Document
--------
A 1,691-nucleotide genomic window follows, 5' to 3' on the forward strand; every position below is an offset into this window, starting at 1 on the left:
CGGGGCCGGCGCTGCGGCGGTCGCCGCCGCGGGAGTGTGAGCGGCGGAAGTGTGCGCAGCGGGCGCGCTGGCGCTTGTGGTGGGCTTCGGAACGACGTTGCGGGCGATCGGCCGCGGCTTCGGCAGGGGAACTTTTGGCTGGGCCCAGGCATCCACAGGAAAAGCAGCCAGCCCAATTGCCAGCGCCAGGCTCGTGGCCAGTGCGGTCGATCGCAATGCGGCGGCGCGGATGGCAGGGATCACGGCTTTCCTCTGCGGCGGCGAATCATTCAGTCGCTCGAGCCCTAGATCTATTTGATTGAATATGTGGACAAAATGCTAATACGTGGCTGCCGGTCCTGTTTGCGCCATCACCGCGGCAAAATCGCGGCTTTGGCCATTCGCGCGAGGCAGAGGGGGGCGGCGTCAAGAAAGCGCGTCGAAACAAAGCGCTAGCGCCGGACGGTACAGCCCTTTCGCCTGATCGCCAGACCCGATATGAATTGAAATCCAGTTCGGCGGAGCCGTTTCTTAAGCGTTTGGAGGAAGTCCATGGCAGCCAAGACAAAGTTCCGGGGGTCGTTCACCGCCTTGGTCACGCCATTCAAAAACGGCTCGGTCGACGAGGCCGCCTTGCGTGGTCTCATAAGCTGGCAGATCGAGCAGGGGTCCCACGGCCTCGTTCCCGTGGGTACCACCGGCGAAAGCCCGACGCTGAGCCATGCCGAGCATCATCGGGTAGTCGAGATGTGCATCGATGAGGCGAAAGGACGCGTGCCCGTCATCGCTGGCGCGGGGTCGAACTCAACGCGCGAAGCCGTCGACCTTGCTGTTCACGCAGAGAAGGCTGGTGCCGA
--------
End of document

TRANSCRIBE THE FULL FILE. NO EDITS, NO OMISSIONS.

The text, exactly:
A 1,691-nucleotide genomic window follows, 5' to 3' on the forward strand; every position below is an offset into this window, starting at 1 on the left:
CGGGGCCGGCGCTGCGGCGGTCGCCGCCGCGGGAGTGTGAGCGGCGGAAGTGTGCGCAGCGGGCGCGCTGGCGCTTGTGGTGGGCTTCGGAACGACGTTGCGGGCGATCGGCCGCGGCTTCGGCAGGGGAACTTTTGGCTGGGCCCAGGCATCCACAGGAAAAGCAGCCAGCCCAATTGCCAGCGCCAGGCTCGTGGCCAGTGCGGTCGATCGCAATGCGGCGGCGCGGATGGCAGGGATCACGGCTTTCCTCTGCGGCGGCGAATCATTCAGTCGCTCGAGCCCTAGATCTATTTGATTGAATATGTGGACAAAATGCTAATACGTGGCTGCCGGTCCTGTTTGCGCCATCACCGCGGCAAAATCGCGGCTTTGGCCATTCGCGCGAGGCAGAGGGGGGCGGCGTCAAGAAAGCGCGTCGAAACAAAGCGCTAGCGCCGGACGGTACAGCCCTTTCGCCTGATCGCCAGACCCGATATGAATTGAAATCCAGTTCGGCGGAGCCGTTTCTTAAGCGTTTGGAGGAAGTCCATGGCAGCCAAGACAAAGTTCCGGGGGTCGTTCACCGCCTTGGTCACGCCATTCAAAAACGGCTCGGTCGACGAGGCCGCCTTGCGTGGTCTCATAAGCTGGCAGATCGAGCAGGGGTCCCACGGCCTCGTTCCCGTGGGTACCACCGGCGAAAGCCCGACGCTGAGCCATGCCGAGCATCATCGGGTAGTCGAGATGTGCATCGATGAGGCGAAAGGACGCGTGCCCGTCATCGCTGGCGCGGGGTCGAACTCAACGCGCGAAGCCGTCGACCTTGCTGTTCACGCAGAGAAGGCTGGTGCCGA